Dental pain is not only confined to your mouth; it can significantly impact your overall well-being. Chronic dental pain can affect your ability to eat nutritious foods, leading to poor nutrition and subsequent health issues. Additionally, untreated oral infections and inflammation have been linked to systemic health conditions such as cardiovascular disease, diabetes, and respiratory infections. By promptly addressing dental pain, you’re taking a proactive step toward preserving your oral health and overall well-being.

Long-Term Cost Savings

Seeking immediate dental care for dental pain can save you money in the long run. Early detection and treatment of dental issues are generally less complex and less expensive than advanced procedures required for advanced cases. By addressing dental pain promptly, you can avoid more extensive and costly treatments, such as root canals, extractions, or dental implants.

Dental pain should never be ignored or delayed. Don’t let dental pain linger—take proactive steps to address it promptly and maintain a healthy, pain-free smile. Seeking immediate attention from a dentist when experiencing dental pain is crucial for identifying the underlying cause, preventing further damage, relieving discomfort, and preserving your oral health. Additionally, early intervention can save you from dental emergencies, protect your overall well-being, and save you money in the long term.

Please contact us if you have any questions or if you have a dental issue that requires assessment and treatment.

Pregnant? Learn About Pregnancy Gingivitis

Congratulations, you’re expecting! You’re already well aware that you’ll likely experience symptoms such as nausea, food aversion and general discomfort during your pregnancy. But did you know that you might also be susceptible to a particular type of gum inflammation called pregnancy gingivitis that might make your gums bleed?

Although pregnancy gingivitis is a lesser-known effect of pregnancy, it affects upwards of 70% of all pregnant women. Much of the population already has some form of gingivitis, and the risk of pregnancy-related gingivitis might be even greater in those who already have it.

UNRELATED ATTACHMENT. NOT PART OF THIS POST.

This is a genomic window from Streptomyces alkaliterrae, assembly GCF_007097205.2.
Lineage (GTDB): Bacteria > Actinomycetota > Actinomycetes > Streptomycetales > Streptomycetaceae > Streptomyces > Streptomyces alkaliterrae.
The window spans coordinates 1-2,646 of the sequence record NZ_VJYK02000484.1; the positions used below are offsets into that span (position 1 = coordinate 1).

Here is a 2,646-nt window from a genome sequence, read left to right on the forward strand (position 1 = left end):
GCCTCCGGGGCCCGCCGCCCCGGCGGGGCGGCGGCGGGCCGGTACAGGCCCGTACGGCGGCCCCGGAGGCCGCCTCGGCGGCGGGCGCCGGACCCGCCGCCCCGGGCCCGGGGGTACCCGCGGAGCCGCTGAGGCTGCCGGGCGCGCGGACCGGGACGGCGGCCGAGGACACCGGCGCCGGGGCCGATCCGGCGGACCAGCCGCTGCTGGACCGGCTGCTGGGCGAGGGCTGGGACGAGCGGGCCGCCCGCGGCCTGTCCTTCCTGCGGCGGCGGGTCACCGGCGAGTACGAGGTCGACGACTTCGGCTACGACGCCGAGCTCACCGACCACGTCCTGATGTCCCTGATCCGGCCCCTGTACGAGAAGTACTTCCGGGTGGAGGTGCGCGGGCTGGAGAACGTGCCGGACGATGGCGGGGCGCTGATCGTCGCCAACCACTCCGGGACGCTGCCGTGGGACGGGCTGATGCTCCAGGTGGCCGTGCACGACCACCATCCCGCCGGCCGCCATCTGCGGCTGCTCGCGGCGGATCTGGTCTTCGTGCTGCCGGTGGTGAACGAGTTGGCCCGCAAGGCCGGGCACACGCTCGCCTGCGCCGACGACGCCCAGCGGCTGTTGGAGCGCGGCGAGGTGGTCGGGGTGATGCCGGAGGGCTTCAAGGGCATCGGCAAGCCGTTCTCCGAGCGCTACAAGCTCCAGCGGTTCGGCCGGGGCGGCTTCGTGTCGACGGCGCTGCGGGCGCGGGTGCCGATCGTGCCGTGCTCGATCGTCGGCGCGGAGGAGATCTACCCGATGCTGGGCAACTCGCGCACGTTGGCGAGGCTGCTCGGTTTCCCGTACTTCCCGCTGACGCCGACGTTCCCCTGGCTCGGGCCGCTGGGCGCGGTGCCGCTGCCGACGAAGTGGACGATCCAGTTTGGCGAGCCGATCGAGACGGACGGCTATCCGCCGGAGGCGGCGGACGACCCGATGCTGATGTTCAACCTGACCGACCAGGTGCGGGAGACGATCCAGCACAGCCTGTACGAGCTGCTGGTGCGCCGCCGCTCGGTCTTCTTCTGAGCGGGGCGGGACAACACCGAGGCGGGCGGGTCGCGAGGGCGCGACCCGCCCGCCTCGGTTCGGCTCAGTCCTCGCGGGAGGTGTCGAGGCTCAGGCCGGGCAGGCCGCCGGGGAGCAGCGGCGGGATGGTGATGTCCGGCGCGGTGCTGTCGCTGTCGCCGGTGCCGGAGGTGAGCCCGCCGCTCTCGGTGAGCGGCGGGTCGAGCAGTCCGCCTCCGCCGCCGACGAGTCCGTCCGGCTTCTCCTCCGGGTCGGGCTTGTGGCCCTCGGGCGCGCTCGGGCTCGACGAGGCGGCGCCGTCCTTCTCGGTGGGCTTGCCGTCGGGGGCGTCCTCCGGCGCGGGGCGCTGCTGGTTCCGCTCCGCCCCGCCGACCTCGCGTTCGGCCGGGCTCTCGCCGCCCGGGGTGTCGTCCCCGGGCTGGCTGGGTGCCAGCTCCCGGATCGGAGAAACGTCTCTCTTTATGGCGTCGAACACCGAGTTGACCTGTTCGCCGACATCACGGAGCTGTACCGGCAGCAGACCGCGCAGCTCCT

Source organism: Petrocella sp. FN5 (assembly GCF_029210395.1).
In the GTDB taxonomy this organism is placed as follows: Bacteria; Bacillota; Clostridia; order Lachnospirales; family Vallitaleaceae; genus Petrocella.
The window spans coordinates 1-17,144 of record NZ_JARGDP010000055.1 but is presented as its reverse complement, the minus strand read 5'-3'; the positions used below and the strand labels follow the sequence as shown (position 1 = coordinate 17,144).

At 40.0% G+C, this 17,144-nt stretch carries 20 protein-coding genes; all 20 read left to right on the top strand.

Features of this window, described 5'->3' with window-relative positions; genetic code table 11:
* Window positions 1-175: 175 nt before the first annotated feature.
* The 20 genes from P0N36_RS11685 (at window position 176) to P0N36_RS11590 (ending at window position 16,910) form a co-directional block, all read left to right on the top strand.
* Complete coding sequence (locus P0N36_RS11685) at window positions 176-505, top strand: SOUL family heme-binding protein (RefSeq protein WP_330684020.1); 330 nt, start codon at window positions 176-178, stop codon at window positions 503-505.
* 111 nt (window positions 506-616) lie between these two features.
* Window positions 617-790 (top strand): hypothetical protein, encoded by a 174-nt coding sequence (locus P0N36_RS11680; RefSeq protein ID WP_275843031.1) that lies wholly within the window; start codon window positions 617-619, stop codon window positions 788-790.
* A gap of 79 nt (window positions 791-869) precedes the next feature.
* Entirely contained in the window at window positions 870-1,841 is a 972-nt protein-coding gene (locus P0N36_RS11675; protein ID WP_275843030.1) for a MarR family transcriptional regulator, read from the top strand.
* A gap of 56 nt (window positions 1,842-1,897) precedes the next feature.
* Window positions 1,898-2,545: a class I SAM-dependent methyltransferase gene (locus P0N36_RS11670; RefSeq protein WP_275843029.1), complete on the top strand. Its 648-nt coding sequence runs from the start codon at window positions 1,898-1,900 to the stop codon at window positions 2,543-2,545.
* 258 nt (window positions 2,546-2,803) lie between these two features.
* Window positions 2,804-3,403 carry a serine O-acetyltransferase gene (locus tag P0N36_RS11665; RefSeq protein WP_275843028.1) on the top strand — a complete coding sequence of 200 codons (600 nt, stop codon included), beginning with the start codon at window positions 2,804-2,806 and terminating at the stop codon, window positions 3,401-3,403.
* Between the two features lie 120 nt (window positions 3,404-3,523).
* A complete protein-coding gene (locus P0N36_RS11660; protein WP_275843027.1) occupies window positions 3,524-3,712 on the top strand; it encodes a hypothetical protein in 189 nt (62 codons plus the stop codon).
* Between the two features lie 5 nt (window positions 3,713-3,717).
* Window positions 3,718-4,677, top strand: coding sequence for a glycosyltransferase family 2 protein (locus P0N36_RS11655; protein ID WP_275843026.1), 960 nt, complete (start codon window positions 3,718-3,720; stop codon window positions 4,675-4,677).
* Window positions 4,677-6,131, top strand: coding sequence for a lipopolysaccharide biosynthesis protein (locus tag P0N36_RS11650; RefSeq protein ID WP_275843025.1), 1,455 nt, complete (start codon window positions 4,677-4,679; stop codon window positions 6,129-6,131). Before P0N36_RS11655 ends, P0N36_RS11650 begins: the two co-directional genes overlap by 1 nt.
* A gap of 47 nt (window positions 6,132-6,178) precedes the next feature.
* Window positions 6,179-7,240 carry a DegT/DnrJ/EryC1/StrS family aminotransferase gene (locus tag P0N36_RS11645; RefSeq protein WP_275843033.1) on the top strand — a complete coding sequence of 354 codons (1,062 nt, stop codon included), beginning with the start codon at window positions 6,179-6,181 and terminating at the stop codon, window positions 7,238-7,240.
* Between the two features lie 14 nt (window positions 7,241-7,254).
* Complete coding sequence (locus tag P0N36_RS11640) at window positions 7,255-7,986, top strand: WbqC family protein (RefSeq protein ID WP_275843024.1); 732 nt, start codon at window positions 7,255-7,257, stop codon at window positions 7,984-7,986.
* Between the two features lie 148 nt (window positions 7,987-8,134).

What is pregnancy gingivitis?

We know that gingivitis is a form of gum disease where the gum tissue becomes inflamed. This is caused by bacteria in the mouth called plaque. But other potential factors may also cause gingivitis. During pregnancy, there is a shift in hormones – particularly estrogen and progesterone. The changes to these hormones are to blame for the increased inflammation of gum tissue. Your body’s response to oral bacteria will be heightened. That’s why it’s essential to maintain optimal oral health during pregnancy. Pregnancy gingivitis may appear at any time during pregnancy and even nursing but is most common during the second and third trimesters. 

What are the signs and symptoms of pregnancy gingivitis? 

Pregnancy gingivitis displays the typical signs and symptoms of regular gingivitis. You may experience red, puffy, swollen gums. Your gums may bleed easier, such as when flossing or brushing teeth. You may also experience a “pregnancy tumour,” which is a scary-sounding term for a very swollen spot of gum tissue, usually localized between two teeth.   

How do you treat and prevent pregnancy gingivitis?

Pregnancy gingivitis is common and will go away on its own in most cases. To prevent it (or reduce the symptoms), be sure to be diligent with your oral health. That means brushing twice a day and flossing once or twice a day.

An electric toothbrush is convenient during pregnancy, especially if you are experiencing a heightened gag reflex which is common in pregnancy. Ensure a nutritious, well-balanced diet containing all essential vitamins and minerals.

You can also add an anti-bacterial mouth wash to your daily routine. Lastly, it is vital to maintain regular dental visits during your pregnancy. Your dentist may even recommend seeing you more frequently for dental cleanings to maintain good gum health. 

Please contact us if you have any questions about pregnancy gingivitis. 

Learn All About Dental Crowns

Sometimes referred to as a “cap,” a dental crown is perhaps the second most commonly used dental restoration behind a dental filling. Crowns are incredibly versatile and can improve a tooth’s durability, longevity and appearance. There are a wide variety of reasons why a dental crown may be recommended. 

What is a dental crown?

A dental crown is a full coverage cap, typically made of porcelain but can also be made from metal, gold or ceramic, that gets fitted and bonded on top of your natural tooth and root. A crown encircles the entire tooth, covering the top, front, back and sides down to the gum line. A dental crown will look and function like your natural enamel. 

Are dental crowns necessary? 

Due to the versatility of dental crowns, they are recommended and used for various reasons. 

To improve the appearance of a tooth or teeth